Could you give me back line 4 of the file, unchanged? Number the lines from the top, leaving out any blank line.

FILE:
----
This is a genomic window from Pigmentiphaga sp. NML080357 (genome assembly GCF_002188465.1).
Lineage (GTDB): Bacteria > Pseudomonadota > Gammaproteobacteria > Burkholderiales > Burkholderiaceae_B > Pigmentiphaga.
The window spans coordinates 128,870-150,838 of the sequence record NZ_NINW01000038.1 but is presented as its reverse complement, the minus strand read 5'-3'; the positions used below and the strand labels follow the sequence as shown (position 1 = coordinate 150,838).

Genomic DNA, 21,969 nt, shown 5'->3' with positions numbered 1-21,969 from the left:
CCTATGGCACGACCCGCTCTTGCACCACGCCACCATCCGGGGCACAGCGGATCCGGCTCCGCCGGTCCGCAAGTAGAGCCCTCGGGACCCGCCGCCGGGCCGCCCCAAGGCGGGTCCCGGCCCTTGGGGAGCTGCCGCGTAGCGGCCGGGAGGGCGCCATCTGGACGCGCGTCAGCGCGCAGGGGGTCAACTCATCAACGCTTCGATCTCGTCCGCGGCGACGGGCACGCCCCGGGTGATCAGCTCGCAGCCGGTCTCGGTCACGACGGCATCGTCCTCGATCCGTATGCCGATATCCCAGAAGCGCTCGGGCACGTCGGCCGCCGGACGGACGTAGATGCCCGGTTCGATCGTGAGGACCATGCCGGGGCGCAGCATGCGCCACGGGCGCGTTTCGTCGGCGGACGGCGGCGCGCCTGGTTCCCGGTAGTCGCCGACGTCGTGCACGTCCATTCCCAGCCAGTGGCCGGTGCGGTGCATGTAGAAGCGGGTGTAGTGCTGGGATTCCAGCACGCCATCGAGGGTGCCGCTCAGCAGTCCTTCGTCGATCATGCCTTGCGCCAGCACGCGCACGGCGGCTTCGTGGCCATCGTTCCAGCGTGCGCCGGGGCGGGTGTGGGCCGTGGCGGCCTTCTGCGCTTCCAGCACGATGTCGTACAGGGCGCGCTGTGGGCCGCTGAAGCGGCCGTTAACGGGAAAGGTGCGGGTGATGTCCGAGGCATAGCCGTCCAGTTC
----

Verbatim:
Genomic DNA, 21,969 nt, shown 5'->3' with positions numbered 1-21,969 from the left: